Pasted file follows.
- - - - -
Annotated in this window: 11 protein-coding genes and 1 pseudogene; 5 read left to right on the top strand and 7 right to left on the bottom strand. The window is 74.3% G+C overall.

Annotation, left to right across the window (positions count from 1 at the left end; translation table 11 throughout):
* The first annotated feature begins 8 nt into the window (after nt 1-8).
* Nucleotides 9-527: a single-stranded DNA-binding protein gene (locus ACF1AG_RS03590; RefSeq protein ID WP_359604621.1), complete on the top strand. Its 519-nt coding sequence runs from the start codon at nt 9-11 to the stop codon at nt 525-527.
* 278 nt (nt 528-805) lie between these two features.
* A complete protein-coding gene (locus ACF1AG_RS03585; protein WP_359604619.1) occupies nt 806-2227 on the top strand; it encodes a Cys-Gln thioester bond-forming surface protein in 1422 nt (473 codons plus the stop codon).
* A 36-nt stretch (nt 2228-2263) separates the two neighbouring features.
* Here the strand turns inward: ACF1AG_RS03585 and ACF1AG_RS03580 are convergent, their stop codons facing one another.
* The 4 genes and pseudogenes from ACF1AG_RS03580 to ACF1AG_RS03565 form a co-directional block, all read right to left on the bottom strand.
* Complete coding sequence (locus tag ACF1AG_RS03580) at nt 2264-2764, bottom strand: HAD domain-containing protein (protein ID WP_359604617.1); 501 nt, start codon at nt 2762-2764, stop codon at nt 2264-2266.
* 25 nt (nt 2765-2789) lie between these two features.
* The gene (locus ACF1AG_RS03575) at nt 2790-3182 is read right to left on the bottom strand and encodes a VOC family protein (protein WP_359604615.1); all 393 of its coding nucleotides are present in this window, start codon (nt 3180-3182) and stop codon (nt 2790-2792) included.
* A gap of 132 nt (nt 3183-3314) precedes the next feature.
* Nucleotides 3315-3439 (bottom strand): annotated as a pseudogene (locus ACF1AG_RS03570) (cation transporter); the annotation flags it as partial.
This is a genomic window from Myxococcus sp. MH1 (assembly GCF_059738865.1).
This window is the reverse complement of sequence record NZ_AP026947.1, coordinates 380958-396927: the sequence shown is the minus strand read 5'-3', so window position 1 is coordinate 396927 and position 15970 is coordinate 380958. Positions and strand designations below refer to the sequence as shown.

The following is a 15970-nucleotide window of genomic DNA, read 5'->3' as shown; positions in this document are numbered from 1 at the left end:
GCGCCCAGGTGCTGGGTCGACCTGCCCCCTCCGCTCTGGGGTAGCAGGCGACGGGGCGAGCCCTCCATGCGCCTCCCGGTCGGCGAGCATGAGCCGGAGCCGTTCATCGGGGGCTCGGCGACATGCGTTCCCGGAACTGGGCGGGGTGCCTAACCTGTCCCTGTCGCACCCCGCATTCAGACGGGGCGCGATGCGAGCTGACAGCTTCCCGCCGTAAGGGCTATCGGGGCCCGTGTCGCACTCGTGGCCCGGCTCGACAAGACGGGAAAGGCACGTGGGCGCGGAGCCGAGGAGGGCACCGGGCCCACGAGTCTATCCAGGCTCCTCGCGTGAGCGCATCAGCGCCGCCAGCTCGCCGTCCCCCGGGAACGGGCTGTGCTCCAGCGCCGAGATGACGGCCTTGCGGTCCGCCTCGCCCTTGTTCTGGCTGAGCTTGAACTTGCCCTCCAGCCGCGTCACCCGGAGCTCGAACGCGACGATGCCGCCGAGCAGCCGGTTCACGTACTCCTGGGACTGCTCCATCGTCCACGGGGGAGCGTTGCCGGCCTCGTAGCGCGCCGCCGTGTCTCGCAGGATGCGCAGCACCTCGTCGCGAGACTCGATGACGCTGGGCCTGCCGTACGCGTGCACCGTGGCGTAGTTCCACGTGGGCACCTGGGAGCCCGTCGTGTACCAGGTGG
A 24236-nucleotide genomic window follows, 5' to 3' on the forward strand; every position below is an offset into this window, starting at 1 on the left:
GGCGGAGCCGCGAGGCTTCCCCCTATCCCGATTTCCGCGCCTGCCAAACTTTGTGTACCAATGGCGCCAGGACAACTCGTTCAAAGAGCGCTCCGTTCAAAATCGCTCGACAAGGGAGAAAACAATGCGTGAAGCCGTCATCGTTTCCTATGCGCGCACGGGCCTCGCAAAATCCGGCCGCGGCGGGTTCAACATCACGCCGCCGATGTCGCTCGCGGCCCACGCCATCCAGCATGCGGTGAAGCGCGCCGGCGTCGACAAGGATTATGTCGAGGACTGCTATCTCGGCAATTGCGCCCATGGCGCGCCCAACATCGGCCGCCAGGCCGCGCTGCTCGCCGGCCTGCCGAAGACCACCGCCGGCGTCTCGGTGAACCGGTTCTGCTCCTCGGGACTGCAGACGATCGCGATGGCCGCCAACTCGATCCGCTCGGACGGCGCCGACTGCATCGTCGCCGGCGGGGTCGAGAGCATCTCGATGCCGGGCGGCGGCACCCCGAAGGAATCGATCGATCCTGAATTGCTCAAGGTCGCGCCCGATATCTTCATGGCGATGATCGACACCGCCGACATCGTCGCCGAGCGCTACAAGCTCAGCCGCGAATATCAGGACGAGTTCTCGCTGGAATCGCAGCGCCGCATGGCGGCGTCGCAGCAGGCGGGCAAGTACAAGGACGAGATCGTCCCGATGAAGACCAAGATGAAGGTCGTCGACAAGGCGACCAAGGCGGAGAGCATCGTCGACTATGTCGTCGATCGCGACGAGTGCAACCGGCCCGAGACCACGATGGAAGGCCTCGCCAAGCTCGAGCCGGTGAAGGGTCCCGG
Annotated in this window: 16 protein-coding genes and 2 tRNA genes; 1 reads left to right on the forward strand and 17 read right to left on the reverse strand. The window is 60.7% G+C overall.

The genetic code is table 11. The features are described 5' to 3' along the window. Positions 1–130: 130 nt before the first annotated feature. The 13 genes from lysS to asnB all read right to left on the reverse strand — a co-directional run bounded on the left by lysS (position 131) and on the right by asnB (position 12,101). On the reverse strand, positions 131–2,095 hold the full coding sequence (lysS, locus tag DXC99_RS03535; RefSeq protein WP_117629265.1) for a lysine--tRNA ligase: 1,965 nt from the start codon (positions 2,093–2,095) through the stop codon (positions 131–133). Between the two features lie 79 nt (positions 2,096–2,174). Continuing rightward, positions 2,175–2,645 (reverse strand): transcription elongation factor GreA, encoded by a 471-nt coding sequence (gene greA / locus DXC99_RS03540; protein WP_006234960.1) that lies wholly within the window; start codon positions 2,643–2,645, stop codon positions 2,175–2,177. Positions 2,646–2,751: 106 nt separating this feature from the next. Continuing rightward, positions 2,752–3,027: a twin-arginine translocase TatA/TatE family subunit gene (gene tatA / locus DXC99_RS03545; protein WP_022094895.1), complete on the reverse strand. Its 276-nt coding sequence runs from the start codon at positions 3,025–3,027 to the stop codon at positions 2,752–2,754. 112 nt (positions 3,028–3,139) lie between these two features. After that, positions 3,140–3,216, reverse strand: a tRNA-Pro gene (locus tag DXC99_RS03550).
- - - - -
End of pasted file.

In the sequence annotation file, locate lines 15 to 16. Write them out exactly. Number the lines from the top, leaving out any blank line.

This is a genomic window from Myxococcus sp. MH1 (assembly GCF_059738865.1).
This window is the reverse complement of sequence record NZ_AP026947.1, coordinates 380958-396927: the sequence shown is the minus strand read 5'-3', so window position 1 is coordinate 396927 and position 15970 is coordinate 380958. Positions and strand designations below refer to the sequence as shown.